Warren Buffett doesn’t borrow money to buy stocks, and neither should you

Warren Buffett has spent most of his life making money from stock investments. You would think that after decades of success, he would have the confidence to buy stocks with borrowed money. After all, investing with borrowed money is a common strategy for amplifying gains.

There are hundreds of leveraged exchange-traded funds (ETFs) on the American stock exchange, for example. These ETFs attempt to double or triple the daily returns of an underlying index by using debt and financial derivatives.

Individual investors are also in the leverage game. A Yahoo Finance-Harris poll suggests that 10% of investors have borrowed money from their brokers to buy stocks.

And even Buffet, one of the world’s most successful investors, says borrowing to invest is a risk he’s not willing to take, even when the market is down and buying opportunities are plentiful. Here are the basics of debt investing and why Buffett thinks it’s such a bad idea.

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Buying on Margin 101

Buy on margin is the usual way to borrow money to invest. When you buy on margin, you take out a loan from your broker, who will be happy to comply because the margin securities in your investment account will guarantee the loan.

Under Securities and Exchange Commission (SEC) rules, you can pay up to 50% of a stock purchase this way. You would cover the remaining 50% with your own money.

The SEC also mandates a minimum maintenance margin of 25%. This means that your equity must be 25% or more of your account value. Equity is the value of your investments minus your loan balance. Many brokers apply higher maintenance margins of 30% or 40%.

If a bear market pushes the value of your equity below the maintenance margin requirement, you must deposit cash or sell assets to restore your equity cushion. It’s the dreaded margin call. If you do not comply, your broker will sell your shares to bring your account into compliance.

Amplified Gains and Losses

Buy stocks on margin magnifies your wins and losses. Here is a simplified example. Let’s say you borrow $10,000 to buy $20,000 worth of stock. If those stocks appreciate by 25%, you have earned $5,000 on your initial $10,000. Not counting the interest on your loan, that’s a 50% gain. If you had paid cash for the shares, your gain would have been 25%, or $5,000 on the $20,000 expense.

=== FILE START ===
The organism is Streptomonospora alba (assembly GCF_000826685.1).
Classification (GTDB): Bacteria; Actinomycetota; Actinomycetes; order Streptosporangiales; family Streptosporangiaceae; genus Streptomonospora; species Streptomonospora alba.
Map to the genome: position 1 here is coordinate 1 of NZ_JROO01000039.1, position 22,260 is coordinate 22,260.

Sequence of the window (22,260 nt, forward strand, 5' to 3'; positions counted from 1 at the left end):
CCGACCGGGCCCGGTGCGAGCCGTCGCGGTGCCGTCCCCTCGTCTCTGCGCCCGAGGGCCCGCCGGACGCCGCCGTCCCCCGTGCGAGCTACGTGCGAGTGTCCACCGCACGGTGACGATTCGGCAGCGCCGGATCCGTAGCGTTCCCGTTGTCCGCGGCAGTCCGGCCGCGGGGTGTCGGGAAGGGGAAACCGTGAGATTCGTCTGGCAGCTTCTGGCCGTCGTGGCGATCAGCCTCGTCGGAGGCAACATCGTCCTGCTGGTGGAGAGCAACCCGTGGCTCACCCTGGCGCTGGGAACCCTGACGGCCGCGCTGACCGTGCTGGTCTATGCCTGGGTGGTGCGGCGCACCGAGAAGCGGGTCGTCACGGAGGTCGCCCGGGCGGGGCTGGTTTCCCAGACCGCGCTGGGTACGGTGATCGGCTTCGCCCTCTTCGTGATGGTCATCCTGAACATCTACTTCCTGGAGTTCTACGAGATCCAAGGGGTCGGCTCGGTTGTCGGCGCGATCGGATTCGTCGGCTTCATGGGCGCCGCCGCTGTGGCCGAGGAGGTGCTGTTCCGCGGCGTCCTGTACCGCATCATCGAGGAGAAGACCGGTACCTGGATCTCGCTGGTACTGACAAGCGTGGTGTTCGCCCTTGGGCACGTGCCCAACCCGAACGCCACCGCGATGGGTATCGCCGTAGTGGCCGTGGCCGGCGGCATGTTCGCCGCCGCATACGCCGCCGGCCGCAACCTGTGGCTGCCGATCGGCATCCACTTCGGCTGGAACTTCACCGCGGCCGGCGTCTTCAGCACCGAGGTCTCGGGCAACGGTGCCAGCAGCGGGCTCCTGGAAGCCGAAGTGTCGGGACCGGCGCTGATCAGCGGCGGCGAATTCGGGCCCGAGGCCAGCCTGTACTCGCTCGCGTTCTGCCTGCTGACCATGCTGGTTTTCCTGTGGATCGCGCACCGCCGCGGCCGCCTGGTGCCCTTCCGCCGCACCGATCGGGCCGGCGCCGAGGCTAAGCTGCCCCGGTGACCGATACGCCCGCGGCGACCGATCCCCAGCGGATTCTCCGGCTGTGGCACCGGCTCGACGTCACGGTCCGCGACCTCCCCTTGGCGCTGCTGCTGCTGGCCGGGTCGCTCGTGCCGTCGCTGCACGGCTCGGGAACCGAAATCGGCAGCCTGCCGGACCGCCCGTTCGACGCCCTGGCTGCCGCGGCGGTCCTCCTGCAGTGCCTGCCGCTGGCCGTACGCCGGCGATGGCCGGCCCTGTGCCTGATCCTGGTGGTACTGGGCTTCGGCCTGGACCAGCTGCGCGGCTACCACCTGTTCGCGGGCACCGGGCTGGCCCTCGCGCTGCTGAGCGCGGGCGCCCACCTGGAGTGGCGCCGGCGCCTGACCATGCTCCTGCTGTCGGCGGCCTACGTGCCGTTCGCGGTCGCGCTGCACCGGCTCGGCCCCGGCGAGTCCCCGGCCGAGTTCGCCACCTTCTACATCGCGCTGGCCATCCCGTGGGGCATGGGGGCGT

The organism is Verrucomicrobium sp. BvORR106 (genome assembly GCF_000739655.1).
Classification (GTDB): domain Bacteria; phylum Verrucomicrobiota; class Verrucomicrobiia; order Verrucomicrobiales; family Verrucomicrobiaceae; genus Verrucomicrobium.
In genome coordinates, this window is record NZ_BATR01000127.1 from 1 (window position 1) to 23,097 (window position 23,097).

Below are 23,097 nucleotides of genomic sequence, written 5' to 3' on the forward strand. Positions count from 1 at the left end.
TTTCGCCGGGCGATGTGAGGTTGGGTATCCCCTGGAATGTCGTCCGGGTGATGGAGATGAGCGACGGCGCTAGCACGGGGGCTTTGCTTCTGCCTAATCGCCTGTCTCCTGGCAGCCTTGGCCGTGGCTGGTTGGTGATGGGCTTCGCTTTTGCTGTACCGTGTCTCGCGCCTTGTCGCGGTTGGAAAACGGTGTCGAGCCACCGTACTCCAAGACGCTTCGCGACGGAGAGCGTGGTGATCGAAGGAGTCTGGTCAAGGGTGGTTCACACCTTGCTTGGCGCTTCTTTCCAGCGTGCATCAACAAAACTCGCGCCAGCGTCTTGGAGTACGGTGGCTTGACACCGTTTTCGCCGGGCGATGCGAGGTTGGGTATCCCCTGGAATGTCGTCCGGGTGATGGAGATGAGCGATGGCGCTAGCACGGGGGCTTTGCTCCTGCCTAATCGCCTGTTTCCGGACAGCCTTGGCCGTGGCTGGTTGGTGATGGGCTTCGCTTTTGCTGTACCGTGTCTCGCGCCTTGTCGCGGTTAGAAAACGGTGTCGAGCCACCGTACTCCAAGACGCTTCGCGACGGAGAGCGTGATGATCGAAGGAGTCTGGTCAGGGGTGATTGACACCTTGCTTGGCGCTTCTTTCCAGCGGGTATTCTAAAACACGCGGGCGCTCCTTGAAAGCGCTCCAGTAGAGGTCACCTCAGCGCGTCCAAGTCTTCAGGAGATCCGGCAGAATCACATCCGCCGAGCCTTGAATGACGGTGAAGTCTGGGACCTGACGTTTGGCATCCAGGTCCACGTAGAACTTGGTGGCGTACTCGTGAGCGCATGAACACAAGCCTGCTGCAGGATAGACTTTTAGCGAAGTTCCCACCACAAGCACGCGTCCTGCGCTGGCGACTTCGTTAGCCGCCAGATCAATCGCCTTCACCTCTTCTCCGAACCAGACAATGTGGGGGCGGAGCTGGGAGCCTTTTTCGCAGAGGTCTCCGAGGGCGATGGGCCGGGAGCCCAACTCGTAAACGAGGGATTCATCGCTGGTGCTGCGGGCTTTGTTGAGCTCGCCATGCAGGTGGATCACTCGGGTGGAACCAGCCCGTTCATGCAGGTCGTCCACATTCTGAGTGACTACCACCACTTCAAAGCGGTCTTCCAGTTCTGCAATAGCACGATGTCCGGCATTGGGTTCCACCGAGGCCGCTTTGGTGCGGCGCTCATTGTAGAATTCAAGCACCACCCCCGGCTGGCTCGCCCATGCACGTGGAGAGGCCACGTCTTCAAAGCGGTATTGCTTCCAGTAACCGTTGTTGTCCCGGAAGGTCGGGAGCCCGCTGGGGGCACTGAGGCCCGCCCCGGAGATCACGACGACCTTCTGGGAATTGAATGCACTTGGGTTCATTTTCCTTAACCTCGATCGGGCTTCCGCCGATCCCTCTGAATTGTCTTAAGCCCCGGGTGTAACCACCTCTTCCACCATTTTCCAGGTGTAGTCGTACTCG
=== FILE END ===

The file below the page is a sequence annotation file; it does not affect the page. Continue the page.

A similar thing happens with losses. From the same stock purchase, a 25% drop creates a 50% loss if you financed half of the purchase. If you had paid in cash, your loss on the same trade is only 25%.

Buffett’s take on margin debt

In Buffett’s view, the benefit of borrowing to invest is not worth the risk. His concern is the potential for stocks fall dramatically without warning. It’s quite difficult for investors who can choose to ride out the downturn.

But downturns are infinitely more taxing if you have margin debt. You end up watching stock prices fall and wondering when your broker will force you to sell.

Buffett explained the risk this way in a 2017 letter to Berkshire Hathaway shareholders:

It’s just unclear how far the stocks can drop in a short period of time. Even if your borrowings are low and your positions aren’t immediately threatened by a falling market, your mind may well be rattled by chilling headlines and breathless commentary. And an unstable mind will not make good decisions.

In other words, if margin call doesn’t kill you, bad decisions might.

Don’t risk what you have

Buffett also said, “It’s foolish to risk what you have for something you don’t need.” Buying on margin falls into this category of behavior. Yes, you can double your potential gain. But that’s impossible to do without also doubling your downside potential. And if a well-funded billionaire investor doesn’t make that trade-off, most individual investors probably shouldn’t either.

Catherine Broc has no position in the stocks mentioned. The Motley Fool holds positions and recommends Berkshire Hathaway (B shares). The Motley Fool recommends the following options: $200 long calls in January 2023 on Berkshire Hathaway (B shares), $200 short puts in January 2023 on Berkshire Hathaway (B shares) and short calls of $265 in January 2023 on Berkshire Hathaway (B shares). The Motley Fool has a disclosure policy.

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